Stoke fans are no strangers to the ill-informed reporting of their club from much of the established press since their return to the spotlight, so it came as little surprise that those who spent years deriding former manager Tony Pulis would be so quick to attack the fans as they started to do the same towards the end of his tenure in the Potteries.
- Whittaker: Stoke City - Pride of the Midlands
"Be careful what you wish for," they said with a tone that suggested they might actually know what they were talking about. The name of Charlton kept being thrown into the mix as an example of another club who wanted more; "look what happened to them" they would scoff. That the situations were entirely different and the comparisons ridiculous did little to quell the rising tide of support for a manager they so loved to criticise in previous years. That worn-out platitude would be repeated by almost every commentator who probably knew little of what was actually going on as they jumped on the bandwagon of attacking the Stoke supporters who likely did.
Once Pulis and Stoke parted company, and Mark Hughes was instated as manager, the Potters quickly became most newspapers' favoured prediction for a bottom three place. However, what actually transpired was something very different: A Premier League campaign that turned out to be the side's most successful in their history as Hughes transformed the club both on and off the pitch. The task he was set was ambitious for a club the size of Stoke; to take them into regular top-ten contention but do so with a fraction of the money available to Pulis, and in doing so move the club towards of position of self-sustainability.
Nevertheless, he set about his work quietly and brought in a number of signings to help plug some of the gaps in the squad, most notably at left back which saw the arrivals of Erik Pieters and Marc Muniesa. In his quiet yet authoritative interviews, he would continually talk about moving the club on, playing up the fans' hopes instead of knocking them down; expectation was no longer a dirty word, it was positively encouraged. What took place on the pitch was a whole new ball game that was alien to fans and players alike. The stands started to erupt with cries to get the ball forward; such was the indoctrination of the previous ways of playing.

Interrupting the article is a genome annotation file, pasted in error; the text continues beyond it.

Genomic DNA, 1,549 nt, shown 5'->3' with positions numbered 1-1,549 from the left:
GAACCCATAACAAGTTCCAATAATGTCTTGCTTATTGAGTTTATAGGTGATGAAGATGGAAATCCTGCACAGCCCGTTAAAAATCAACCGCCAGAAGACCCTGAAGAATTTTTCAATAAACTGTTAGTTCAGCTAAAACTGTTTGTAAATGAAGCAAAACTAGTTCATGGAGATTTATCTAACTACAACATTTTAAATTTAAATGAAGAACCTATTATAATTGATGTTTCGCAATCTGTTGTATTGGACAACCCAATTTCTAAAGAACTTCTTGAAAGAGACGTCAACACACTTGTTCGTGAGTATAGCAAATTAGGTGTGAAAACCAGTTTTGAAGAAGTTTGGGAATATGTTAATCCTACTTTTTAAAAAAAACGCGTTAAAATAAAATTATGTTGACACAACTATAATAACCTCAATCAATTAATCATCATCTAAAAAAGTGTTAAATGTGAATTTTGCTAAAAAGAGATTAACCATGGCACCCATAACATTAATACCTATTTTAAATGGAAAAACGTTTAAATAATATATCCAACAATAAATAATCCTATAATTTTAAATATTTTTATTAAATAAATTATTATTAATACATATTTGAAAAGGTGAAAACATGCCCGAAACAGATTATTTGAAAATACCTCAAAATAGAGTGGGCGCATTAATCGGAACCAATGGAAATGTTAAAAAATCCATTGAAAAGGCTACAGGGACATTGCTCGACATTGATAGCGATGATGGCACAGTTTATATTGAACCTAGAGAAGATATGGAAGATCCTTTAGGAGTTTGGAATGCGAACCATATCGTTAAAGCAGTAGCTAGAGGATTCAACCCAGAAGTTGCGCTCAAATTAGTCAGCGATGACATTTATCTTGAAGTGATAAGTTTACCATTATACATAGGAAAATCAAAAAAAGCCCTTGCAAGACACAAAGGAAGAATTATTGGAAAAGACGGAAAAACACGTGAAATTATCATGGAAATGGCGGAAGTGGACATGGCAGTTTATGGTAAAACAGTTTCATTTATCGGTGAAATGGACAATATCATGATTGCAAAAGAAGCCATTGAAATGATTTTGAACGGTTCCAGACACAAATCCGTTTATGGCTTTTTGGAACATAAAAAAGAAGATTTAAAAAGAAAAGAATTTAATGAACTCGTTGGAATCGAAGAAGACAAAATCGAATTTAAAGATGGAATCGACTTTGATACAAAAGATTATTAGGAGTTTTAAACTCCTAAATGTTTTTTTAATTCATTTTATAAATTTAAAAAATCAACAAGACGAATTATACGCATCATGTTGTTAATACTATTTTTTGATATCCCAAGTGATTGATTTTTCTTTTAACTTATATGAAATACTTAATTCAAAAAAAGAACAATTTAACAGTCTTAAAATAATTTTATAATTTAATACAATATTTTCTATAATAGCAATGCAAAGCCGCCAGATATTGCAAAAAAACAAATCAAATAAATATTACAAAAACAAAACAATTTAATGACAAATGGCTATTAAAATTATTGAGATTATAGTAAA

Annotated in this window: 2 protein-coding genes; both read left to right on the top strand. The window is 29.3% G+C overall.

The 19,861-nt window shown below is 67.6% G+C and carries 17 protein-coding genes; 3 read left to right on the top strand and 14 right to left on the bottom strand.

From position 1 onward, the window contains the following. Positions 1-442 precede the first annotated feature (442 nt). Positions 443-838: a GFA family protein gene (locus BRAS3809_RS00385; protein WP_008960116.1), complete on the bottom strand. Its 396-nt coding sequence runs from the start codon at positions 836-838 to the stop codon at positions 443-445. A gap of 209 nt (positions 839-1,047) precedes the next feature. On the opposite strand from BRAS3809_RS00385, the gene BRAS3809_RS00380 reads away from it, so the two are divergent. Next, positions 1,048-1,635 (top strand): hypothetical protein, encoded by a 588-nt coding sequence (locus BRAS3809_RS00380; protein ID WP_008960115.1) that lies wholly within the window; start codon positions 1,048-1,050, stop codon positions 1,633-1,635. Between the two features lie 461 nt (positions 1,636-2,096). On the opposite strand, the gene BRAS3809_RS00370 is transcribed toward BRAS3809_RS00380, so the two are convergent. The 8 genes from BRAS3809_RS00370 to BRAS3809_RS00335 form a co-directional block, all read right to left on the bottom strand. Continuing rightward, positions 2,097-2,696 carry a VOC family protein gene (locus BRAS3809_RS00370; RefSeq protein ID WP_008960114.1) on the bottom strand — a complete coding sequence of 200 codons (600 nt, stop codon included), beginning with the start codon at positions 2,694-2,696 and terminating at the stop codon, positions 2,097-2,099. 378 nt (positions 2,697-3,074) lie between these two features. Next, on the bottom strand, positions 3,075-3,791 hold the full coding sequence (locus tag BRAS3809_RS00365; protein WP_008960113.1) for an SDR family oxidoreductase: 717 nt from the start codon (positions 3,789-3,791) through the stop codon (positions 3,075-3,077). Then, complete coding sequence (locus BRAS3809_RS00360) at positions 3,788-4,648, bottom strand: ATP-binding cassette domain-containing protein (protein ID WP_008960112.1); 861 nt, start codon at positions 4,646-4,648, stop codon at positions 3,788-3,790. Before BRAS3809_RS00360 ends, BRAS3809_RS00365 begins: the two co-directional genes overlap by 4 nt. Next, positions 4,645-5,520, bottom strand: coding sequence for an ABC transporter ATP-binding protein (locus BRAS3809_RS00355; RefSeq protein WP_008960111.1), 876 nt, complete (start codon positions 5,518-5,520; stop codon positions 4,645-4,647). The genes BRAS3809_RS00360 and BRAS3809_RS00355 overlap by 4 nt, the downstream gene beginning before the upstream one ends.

It was a slow but sure progression for the side; the manager and players were clearly still learning about one other as they strived to find the balance needed between attack and defence -- between new system and old. Things really started to tick around the time of the January transfer window with the introduction of much needed pace in the shape of Peter Odemwingie. His impact coupled with Jon Walters' suspension and Marko Arnautovic's coming of age in the Premier League meant that Stoke were starting to attack with purpose and winning games not just comfortably, but convincingly.
Added to that winning combination in recent weeks has been Oussama Assaidi, culminating in the dropping of Peter Crouch and a front four lining up against Fulham that had Stoke fans feeling an emotion they haven't for a number of years: Excitement. That front four tore shreds into the Fulham back-line in Stoke's most complete attacking performance since their promotion: four Hughes signings working in tandem and personifying his positivity in approach. The 4-1 win was the perfect send-off from the most exciting season yet at the Britannia, one which saw more home points than any other before it in this league.
The record breaking doesn't stop there though. Stoke now head into their last game of the season against West Brom on 47 points, their highest ever return from a Premier League season; in 10th position, their highest ever placing. Add to that the fact that they also finish the season as the top side in the Midlands for the first time in their long history and the scale of improvement Hughes has overseen is there for all to see -- or at least it is for those who want to.
Be careful what you wish for indeed.